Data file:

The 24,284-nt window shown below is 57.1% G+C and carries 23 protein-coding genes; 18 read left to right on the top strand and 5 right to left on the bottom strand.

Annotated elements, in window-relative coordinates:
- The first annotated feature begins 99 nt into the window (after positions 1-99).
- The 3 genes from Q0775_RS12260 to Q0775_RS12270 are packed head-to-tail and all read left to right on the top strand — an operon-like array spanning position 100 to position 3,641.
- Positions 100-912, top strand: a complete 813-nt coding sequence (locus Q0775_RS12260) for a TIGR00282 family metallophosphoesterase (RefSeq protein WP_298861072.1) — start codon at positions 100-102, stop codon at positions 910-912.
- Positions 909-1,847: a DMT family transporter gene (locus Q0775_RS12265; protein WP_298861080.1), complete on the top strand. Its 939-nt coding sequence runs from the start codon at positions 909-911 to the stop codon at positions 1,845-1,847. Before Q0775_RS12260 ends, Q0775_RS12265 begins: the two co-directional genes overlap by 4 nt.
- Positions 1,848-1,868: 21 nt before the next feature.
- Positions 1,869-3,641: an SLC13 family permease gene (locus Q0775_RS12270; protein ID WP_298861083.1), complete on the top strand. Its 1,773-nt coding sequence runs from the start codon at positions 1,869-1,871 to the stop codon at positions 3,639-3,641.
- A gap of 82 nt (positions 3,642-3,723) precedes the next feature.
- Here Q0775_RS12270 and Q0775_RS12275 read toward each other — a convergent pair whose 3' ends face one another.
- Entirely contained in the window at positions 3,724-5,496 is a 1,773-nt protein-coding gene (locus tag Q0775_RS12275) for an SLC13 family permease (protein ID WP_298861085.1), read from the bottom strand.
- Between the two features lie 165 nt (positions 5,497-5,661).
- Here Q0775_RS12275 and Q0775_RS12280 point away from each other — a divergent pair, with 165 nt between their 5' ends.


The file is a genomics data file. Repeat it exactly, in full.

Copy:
The 24,284-nt window shown below is 57.1% G+C and carries 23 protein-coding genes; 18 read left to right on the top strand and 5 right to left on the bottom strand.

Annotated elements, in window-relative coordinates:
- The first annotated feature begins 99 nt into the window (after positions 1-99).
- The 3 genes from Q0775_RS12260 to Q0775_RS12270 are packed head-to-tail and all read left to right on the top strand — an operon-like array spanning position 100 to position 3,641.
- Positions 100-912, top strand: a complete 813-nt coding sequence (locus Q0775_RS12260) for a TIGR00282 family metallophosphoesterase (RefSeq protein WP_298861072.1) — start codon at positions 100-102, stop codon at positions 910-912.
- Positions 909-1,847: a DMT family transporter gene (locus Q0775_RS12265; protein WP_298861080.1), complete on the top strand. Its 939-nt coding sequence runs from the start codon at positions 909-911 to the stop codon at positions 1,845-1,847. Before Q0775_RS12260 ends, Q0775_RS12265 begins: the two co-directional genes overlap by 4 nt.
- Positions 1,848-1,868: 21 nt before the next feature.
- Positions 1,869-3,641: an SLC13 family permease gene (locus Q0775_RS12270; protein ID WP_298861083.1), complete on the top strand. Its 1,773-nt coding sequence runs from the start codon at positions 1,869-1,871 to the stop codon at positions 3,639-3,641.
- A gap of 82 nt (positions 3,642-3,723) precedes the next feature.
- Here Q0775_RS12270 and Q0775_RS12275 read toward each other — a convergent pair whose 3' ends face one another.
- Entirely contained in the window at positions 3,724-5,496 is a 1,773-nt protein-coding gene (locus tag Q0775_RS12275) for an SLC13 family permease (protein ID WP_298861085.1), read from the bottom strand.
- Between the two features lie 165 nt (positions 5,497-5,661).
- Here Q0775_RS12275 and Q0775_RS12280 point away from each other — a divergent pair, with 165 nt between their 5' ends.